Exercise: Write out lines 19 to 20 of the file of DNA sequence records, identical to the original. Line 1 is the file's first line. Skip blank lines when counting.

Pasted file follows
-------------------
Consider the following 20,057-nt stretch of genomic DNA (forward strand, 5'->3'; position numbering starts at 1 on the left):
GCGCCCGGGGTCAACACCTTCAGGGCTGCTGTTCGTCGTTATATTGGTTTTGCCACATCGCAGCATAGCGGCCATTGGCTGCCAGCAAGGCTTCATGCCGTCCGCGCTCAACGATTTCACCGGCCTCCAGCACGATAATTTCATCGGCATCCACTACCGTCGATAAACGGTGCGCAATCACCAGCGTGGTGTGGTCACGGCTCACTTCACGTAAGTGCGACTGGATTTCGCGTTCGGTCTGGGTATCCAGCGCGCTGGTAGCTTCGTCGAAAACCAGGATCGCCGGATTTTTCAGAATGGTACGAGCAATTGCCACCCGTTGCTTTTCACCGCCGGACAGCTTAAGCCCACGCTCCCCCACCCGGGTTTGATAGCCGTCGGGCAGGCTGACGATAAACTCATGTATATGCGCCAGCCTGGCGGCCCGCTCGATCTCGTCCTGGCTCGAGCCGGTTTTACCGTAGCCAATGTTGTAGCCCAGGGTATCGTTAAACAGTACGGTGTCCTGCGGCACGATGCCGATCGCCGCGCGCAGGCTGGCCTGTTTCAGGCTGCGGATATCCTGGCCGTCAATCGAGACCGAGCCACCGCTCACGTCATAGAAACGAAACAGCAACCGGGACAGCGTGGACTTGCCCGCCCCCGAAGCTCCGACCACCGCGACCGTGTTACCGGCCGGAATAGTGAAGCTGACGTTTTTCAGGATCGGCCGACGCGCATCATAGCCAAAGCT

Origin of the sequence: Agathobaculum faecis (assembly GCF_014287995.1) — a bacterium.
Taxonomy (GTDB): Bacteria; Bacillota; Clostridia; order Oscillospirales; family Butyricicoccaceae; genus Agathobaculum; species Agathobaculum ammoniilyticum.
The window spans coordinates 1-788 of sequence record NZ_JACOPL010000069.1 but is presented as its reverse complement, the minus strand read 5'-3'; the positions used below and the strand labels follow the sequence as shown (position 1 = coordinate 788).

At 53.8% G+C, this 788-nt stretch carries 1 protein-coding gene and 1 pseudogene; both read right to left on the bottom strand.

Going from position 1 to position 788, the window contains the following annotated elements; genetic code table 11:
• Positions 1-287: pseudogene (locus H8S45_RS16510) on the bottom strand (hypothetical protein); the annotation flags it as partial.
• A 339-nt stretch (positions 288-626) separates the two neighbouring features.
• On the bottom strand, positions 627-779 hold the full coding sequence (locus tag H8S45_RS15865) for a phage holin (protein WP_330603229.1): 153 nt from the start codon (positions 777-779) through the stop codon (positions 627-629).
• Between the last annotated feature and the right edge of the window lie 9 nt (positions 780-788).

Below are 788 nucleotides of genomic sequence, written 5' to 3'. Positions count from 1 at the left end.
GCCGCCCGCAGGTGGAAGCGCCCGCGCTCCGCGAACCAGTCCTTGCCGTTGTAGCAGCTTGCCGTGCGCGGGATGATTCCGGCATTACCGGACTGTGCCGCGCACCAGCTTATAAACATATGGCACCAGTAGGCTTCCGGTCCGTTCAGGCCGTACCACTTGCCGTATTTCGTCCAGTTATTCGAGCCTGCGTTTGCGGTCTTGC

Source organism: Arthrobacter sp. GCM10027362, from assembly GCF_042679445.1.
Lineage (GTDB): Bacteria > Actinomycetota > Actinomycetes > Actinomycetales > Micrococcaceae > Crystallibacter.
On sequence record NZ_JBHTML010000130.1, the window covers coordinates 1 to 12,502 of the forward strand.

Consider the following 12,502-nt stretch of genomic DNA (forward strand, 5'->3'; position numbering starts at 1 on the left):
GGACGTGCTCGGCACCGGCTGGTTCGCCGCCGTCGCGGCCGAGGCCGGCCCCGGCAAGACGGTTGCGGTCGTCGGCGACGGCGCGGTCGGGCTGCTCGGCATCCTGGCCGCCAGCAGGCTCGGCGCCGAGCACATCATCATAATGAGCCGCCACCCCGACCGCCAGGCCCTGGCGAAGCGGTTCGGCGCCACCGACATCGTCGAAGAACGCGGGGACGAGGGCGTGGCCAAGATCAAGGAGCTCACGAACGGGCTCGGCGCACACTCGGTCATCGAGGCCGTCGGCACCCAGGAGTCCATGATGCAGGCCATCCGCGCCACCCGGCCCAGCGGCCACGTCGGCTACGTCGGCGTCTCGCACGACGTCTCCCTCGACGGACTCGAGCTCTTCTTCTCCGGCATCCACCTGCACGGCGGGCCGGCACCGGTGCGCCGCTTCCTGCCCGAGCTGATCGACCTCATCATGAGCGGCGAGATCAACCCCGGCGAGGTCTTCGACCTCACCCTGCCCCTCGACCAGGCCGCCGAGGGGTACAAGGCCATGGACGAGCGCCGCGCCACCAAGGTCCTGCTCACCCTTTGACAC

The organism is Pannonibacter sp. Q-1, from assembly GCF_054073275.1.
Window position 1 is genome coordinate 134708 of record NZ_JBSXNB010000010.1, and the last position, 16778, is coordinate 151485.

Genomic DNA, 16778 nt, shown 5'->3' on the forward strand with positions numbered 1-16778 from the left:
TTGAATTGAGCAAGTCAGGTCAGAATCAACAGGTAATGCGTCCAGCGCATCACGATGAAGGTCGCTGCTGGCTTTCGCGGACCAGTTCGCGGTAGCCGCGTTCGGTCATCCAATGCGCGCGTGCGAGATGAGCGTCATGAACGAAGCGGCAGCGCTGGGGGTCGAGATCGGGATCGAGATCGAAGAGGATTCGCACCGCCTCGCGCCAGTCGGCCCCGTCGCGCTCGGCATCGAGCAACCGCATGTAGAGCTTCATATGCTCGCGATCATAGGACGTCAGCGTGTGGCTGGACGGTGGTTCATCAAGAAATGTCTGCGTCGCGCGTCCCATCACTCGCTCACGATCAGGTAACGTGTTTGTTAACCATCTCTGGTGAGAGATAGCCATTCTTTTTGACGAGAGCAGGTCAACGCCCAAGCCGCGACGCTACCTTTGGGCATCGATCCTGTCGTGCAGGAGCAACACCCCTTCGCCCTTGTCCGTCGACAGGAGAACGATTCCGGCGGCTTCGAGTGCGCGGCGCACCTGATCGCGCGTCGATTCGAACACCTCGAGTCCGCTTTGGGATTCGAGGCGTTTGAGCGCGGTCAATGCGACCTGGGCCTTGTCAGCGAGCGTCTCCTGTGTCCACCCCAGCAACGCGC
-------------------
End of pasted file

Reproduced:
The organism is Pannonibacter sp. Q-1, from assembly GCF_054073275.1.
Window position 1 is genome coordinate 134708 of record NZ_JBSXNB010000010.1, and the last position, 16778, is coordinate 151485.